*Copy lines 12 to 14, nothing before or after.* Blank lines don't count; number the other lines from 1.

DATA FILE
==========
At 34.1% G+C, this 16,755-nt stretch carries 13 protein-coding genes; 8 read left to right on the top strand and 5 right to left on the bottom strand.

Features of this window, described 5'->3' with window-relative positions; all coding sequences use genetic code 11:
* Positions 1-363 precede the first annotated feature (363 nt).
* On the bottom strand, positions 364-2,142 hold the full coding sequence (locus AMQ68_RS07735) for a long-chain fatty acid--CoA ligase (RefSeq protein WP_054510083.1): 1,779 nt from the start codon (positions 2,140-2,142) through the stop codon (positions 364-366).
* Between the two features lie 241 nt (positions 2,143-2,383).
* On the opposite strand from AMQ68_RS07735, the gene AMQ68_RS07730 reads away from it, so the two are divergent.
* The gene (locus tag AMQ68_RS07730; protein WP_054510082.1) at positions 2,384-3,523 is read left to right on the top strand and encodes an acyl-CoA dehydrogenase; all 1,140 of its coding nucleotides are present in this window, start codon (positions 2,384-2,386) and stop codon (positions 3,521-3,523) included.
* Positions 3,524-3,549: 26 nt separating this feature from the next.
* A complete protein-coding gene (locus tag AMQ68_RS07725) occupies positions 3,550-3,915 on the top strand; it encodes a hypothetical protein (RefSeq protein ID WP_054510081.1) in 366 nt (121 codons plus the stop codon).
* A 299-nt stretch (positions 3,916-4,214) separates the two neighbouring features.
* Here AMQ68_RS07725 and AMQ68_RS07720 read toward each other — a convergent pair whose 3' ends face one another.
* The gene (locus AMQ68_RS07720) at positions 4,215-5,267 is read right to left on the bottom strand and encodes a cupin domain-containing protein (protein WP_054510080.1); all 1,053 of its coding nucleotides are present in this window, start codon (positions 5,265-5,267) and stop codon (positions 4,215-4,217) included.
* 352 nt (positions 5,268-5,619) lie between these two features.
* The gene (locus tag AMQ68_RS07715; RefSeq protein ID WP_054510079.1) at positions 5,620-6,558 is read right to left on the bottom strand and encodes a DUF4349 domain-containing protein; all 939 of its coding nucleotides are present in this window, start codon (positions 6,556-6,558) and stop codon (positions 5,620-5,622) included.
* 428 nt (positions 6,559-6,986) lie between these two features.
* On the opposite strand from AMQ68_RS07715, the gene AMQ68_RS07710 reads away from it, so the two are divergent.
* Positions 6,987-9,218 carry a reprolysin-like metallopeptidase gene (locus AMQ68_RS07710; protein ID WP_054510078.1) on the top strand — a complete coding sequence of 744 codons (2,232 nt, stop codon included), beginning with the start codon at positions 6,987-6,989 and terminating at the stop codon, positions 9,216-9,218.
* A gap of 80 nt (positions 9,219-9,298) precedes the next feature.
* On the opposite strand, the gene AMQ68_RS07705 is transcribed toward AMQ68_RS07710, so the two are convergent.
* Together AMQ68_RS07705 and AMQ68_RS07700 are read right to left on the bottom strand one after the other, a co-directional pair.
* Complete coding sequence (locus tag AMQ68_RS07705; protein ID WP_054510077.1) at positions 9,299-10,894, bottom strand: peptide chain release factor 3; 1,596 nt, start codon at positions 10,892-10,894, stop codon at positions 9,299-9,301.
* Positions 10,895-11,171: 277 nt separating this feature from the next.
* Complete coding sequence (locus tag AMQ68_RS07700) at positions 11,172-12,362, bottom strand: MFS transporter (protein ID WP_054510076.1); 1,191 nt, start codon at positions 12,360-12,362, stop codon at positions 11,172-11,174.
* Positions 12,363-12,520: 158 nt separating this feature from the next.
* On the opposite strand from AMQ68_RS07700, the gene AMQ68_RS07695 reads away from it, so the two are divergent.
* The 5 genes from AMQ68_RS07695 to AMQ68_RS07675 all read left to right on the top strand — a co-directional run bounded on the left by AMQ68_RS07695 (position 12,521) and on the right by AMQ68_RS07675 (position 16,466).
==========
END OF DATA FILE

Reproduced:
* The gene (locus AMQ68_RS07720) at positions 4,215-5,267 is read right to left on the bottom strand and encodes a cupin domain-containing protein (protein WP_054510080.1); all 1,053 of its coding nucleotides are present in this window, start codon (positions 5,265-5,267) and stop codon (positions 4,215-4,217) included.
* 352 nt (positions 5,268-5,619) lie between these two features.
* The gene (locus tag AMQ68_RS07715; RefSeq protein ID WP_054510079.1) at positions 5,620-6,558 is read right to left on the bottom strand and encodes a DUF4349 domain-containing protein; all 939 of its coding nucleotides are present in this window, start codon (positions 6,556-6,558) and stop codon (positions 5,620-5,622) included.